Geotagged posts getting marked up with the geo microformat, geo.position and ICBM meta tags, and GeoRSS and W3C geodata in feeds. All of this stuff is “machine readable”, not “human readable”; it’s hidden from view.

entailed. I found two new tags at the very end of the header:

<meta name='geo.position' content='13.769588;100.569959' />
<meta name='ICBM' content='13.769588, 100.569959' />

I can’t keep up with all these acronyms. I found out that the ICBM tag isn’t directly related to Intercontinental Ballistic Missiles but is a reference to the GeoURL service. However, historically there is a connection: see here.

If I get people from Flickr or Nikon showing up outside the apartment because I’ve said bad things about them I will only have myself to blame.

Soon, Bloggers Must Give Full Disclosure

October 8, 2009

[picapp src=”0299/cd0e3036-359e-4cec-a017-3150de58ef00.jpg?adImageId=4709141&imageId=302466″ width=”414″ height=”412″ /]

Advertising – F.T.C. to Rule Blogs Must Disclose Gifts or Pay for Reviews –

I wrote about this before – and my “For the Record …” statement still stands. There is a new development – a US Federal Trade Commission (FTC) rule.

I can see the sense in this planned rule that bloggers must disclose if they are getting paid in cash or in kind to review products or services.

But how can it be enforced? Bloggers don’t need to register with anybody. I am blogging from Thailand. It cannot be enforced here, can it? It’s all very well to make a rule but you have to be able to enforce it for it to have any credibility.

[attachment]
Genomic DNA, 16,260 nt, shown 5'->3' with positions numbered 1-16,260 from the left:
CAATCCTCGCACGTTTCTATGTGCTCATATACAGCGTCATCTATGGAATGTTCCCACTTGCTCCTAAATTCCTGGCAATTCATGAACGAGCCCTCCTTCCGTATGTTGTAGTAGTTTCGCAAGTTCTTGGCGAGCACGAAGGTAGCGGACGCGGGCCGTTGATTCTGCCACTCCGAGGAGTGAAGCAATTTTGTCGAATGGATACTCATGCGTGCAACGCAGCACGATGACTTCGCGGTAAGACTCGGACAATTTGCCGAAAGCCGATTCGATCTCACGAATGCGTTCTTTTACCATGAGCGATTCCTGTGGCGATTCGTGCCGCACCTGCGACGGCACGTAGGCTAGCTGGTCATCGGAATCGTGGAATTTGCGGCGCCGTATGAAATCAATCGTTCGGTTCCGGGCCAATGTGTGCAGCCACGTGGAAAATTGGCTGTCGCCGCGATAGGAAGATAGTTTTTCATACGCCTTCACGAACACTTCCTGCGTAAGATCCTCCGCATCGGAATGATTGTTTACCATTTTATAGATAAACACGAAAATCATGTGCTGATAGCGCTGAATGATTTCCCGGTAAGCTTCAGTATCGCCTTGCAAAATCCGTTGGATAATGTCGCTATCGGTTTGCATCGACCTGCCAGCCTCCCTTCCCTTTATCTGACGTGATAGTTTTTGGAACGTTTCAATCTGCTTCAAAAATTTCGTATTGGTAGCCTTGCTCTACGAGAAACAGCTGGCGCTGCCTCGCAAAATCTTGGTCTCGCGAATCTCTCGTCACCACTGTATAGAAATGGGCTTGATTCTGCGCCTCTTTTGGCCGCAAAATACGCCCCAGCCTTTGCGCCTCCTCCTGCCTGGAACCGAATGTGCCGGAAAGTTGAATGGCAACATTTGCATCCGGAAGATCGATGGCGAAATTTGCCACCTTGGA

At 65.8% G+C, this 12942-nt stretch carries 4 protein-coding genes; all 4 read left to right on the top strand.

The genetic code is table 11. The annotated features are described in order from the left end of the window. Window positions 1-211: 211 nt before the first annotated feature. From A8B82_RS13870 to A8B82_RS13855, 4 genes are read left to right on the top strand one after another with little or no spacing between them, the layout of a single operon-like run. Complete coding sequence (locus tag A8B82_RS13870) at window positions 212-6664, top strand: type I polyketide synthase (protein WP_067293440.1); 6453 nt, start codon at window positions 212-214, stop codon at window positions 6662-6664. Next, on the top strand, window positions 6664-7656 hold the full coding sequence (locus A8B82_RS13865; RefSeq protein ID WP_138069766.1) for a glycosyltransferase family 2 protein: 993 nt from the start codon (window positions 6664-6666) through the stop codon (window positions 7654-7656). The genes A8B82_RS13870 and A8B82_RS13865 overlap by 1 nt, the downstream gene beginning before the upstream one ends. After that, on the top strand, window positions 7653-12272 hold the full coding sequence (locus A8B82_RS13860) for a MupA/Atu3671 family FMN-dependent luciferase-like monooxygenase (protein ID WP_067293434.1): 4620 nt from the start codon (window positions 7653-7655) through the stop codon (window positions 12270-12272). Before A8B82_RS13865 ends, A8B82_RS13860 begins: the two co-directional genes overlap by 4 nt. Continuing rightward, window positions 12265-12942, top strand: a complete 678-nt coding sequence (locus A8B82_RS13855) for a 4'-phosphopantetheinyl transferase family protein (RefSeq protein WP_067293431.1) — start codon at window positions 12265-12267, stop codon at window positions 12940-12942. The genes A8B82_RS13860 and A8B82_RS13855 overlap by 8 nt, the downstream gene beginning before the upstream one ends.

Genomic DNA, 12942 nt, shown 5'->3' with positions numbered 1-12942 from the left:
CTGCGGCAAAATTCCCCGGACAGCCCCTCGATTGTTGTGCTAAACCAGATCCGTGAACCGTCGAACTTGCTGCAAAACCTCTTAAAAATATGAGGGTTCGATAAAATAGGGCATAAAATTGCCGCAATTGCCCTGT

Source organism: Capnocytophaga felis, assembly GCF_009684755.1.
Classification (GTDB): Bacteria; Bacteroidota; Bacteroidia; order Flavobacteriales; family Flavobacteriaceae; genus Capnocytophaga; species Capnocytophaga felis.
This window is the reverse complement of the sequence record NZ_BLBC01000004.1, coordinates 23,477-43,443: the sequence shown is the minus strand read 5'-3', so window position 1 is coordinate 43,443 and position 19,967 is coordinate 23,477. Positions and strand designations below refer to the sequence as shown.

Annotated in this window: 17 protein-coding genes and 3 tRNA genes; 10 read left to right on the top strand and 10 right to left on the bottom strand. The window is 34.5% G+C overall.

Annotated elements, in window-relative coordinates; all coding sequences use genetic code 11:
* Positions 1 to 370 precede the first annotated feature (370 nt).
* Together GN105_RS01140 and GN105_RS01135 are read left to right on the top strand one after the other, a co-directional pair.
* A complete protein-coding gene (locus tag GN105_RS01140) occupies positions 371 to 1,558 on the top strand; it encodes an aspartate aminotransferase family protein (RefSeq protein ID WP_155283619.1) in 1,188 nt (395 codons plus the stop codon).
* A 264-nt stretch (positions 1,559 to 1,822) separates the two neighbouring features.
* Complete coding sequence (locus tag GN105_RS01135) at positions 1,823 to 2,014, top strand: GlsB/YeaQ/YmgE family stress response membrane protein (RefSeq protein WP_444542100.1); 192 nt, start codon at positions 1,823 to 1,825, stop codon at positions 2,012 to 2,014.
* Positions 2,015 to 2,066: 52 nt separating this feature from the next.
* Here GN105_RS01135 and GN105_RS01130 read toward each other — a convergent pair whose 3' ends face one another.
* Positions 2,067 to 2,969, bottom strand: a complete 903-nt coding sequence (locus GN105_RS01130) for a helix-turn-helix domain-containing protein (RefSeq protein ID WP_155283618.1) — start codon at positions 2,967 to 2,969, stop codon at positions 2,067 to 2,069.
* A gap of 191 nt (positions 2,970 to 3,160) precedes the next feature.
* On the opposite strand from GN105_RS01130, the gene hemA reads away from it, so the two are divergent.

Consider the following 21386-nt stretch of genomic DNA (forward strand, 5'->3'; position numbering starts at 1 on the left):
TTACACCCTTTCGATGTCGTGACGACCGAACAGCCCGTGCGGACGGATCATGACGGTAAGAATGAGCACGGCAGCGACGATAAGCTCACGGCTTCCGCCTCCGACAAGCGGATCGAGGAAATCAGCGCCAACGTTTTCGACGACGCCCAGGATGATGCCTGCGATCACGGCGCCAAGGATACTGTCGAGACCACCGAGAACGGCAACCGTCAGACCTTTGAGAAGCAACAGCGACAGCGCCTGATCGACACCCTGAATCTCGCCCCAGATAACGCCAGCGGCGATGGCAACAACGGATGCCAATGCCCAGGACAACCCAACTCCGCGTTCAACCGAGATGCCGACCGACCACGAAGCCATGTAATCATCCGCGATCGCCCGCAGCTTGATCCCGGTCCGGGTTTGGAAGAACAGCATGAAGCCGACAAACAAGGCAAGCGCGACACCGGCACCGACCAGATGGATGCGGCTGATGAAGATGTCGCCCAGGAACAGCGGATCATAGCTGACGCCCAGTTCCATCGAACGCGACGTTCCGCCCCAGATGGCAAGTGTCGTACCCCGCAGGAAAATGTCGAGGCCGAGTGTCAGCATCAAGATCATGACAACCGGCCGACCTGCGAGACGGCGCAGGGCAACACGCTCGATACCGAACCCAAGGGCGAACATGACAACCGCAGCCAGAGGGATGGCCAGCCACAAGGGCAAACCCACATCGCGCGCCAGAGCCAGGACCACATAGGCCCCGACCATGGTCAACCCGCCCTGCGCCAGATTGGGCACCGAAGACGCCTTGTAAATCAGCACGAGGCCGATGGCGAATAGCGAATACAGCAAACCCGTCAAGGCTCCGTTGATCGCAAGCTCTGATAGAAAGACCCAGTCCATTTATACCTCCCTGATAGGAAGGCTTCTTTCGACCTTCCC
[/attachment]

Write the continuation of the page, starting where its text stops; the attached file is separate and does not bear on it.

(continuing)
I thought this passage at the foot of the NY Times article was illuminating:

About three-and-a-half years ago Christine Young, of Lincoln, Calif., began blogging about her adventures in home schooling. It led to her current blog,, about mothers and families. The free products soon started arriving, and now hardly a day goes by without a package from Federal Express or DHL arriving at her door, she said. Mostly they are children’s products, like Nintendo Wii games, but sometimes not. She said she recently received a free pair of women’s shoes from Timberland.

Ms. Young said she had always disclosed whether or not she received a free product when writing her reviews. But companies have nothing to lose when sending off goodies: if she doesn’t like a product, she simply won’t write about it.

“I think that bloggers definitely need to be held accountable,” said Ms. Young. “I think there is a certain level of trust that bloggers have with readers, and readers deserve to know the whole truth.”

She said that if she does not like a product she’s been given she will not write about it. I think that is doing her readers a disservice. Surely they will appreciate her negative experiences as well as the positive ones. I think a blog that only says positive things has less credibility than one that is clearly independent.

I don’t think Nikon will be asking me to review any cameras after this post of mine.

Comment Policy

September 6, 2009

I read this post on the comment policy of They’ve stopped allowing them.

I understand how they feel but I don’t think it is right for this blog.

I do not have much trouble with spam comments or disagreeable people. I am not attempting to make a business or teach. I am sharing my experiences and opinions. I would love more comments even if they don’t agree with me.\

Perhaps if this blog grows a hundred times I’ll change my mind. But for now – comment away!

Top Photography Blogs

June 22, 2009

A friend sent me a couple of links to the “top” (by some algorithm) photography blogs:

Gosh, there is so much stuff out there!